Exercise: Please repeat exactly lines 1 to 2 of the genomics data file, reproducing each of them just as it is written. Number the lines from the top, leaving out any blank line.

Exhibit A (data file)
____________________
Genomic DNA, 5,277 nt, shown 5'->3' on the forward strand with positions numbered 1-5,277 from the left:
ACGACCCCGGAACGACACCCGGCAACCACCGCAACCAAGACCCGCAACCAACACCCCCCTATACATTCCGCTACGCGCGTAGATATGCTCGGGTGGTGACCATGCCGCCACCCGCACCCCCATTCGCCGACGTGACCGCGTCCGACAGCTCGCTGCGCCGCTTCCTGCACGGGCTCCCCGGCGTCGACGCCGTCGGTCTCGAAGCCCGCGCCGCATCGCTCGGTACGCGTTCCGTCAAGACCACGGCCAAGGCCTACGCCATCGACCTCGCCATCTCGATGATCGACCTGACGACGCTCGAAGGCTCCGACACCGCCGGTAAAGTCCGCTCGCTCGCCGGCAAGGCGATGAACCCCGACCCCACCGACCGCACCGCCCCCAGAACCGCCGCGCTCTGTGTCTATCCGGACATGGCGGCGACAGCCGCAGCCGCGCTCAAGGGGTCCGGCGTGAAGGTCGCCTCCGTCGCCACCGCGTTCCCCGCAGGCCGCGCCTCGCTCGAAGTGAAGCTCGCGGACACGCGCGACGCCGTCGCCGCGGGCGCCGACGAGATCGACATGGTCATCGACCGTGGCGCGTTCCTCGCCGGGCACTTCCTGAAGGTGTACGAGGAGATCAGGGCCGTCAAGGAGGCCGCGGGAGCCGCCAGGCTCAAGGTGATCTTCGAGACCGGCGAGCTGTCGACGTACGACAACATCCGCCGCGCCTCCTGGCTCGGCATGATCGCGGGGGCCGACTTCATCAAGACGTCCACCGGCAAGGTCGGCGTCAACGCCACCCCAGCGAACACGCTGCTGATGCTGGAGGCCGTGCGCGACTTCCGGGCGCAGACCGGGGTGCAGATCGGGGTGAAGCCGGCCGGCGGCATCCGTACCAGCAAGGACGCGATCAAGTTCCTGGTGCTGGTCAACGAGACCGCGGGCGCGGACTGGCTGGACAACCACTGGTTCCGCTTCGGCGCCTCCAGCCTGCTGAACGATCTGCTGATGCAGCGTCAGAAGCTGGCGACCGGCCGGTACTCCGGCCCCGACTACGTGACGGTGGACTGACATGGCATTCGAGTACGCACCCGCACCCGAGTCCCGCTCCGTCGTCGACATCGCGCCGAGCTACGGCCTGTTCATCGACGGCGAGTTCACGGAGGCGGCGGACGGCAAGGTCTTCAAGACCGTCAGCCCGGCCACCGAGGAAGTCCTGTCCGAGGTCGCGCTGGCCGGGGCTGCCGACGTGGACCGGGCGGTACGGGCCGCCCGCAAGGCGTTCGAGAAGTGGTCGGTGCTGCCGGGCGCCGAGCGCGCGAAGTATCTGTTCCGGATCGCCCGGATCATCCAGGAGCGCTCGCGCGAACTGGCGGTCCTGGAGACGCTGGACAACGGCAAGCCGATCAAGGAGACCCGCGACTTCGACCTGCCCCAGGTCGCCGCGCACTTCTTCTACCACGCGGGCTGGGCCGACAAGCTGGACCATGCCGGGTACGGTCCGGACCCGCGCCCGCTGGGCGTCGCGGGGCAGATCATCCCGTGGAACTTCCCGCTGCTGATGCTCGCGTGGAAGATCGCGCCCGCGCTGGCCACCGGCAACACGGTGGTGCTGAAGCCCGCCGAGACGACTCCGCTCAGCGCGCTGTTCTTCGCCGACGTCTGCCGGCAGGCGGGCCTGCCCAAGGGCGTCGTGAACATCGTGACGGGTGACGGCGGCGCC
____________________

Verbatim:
Genomic DNA, 5,277 nt, shown 5'->3' on the forward strand with positions numbered 1-5,277 from the left:
ACGACCCCGGAACGACACCCGGCAACCACCGCAACCAAGACCCGCAACCAACACCCCCCTATACATTCCGCTACGCGCGTAGATATGCTCGGGTGGTGACCATGCCGCCACCCGCACCCCCATTCGCCGACGTGACCGCGTCCGACAGCTCGCTGCGCCGCTTCCTGCACGGGCTCCCCGGCGTCGACGCCGTCGGTCTCGAAGCCCGCGCCGCATCGCTCGGTACGCGTTCCGTCAAGACCACGGCCAAGGCCTACGCCATCGACCTCGCCATCTCGATGATCGACCTGACGACGCTCGAAGGCTCCGACACCGCCGGTAAAGTCCGCTCGCTCGCCGGCAAGGCGATGAACCCCGACCCCACCGACCGCACCGCCCCCAGAACCGCCGCGCTCTGTGTCTATCCGGACATGGCGGCGACAGCCGCAGCCGCGCTCAAGGGGTCCGGCGTGAAGGTCGCCTCCGTCGCCACCGCGTTCCCCGCAGGCCGCGCCTCGCTCGAAGTGAAGCTCGCGGACACGCGCGACGCCGTCGCCGCGGGCGCCGACGAGATCGACATGGTCATCGACCGTGGCGCGTTCCTCGCCGGGCACTTCCTGAAGGTGTACGAGGAGATCAGGGCCGTCAAGGAGGCCGCGGGAGCCGCCAGGCTCAAGGTGATCTTCGAGACCGGCGAGCTGTCGACGTACGACAACATCCGCCGCGCCTCCTGGCTCGGCATGATCGCGGGGGCCGACTTCATCAAGACGTCCACCGGCAAGGTCGGCGTCAACGCCACCCCAGCGAACACGCTGCTGATGCTGGAGGCCGTGCGCGACTTCCGGGCGCAGACCGGGGTGCAGATCGGGGTGAAGCCGGCCGGCGGCATCCGTACCAGCAAGGACGCGATCAAGTTCCTGGTGCTGGTCAACGAGACCGCGGGCGCGGACTGGCTGGACAACCACTGGTTCCGCTTCGGCGCCTCCAGCCTGCTGAACGATCTGCTGATGCAGCGTCAGAAGCTGGCGACCGGCCGGTACTCCGGCCCCGACTACGTGACGGTGGACTGACATGGCATTCGAGTACGCACCCGCACCCGAGTCCCGCTCCGTCGTCGACATCGCGCCGAGCTACGGCCTGTTCATCGACGGCGAGTTCACGGAGGCGGCGGACGGCAAGGTCTTCAAGACCGTCAGCCCGGCCACCGAGGAAGTCCTGTCCGAGGTCGCGCTGGCCGGGGCTGCCGACGTGGACCGGGCGGTACGGGCCGCCCGCAAGGCGTTCGAGAAGTGGTCGGTGCTGCCGGGCGCCGAGCGCGCGAAGTATCTGTTCCGGATCGCCCGGATCATCCAGGAGCGCTCGCGCGAACTGGCGGTCCTGGAGACGCTGGACAACGGCAAGCCGATCAAGGAGACCCGCGACTTCGACCTGCCCCAGGTCGCCGCGCACTTCTTCTACCACGCGGGCTGGGCCGACAAGCTGGACCATGCCGGGTACGGTCCGGACCCGCGCCCGCTGGGCGTCGCGGGGCAGATCATCCCGTGGAACTTCCCGCTGCTGATGCTCGCGTGGAAGATCGCGCCCGCGCTGGCCACCGGCAACACGGTGGTGCTGAAGCCCGCCGAGACGACTCCGCTCAGCGCGCTGTTCTTCGCCGACGTCTGCCGGCAGGCGGGCCTGCCCAAGGGCGTCGTGAACATCGTGACGGGTGACGGCGGCGCC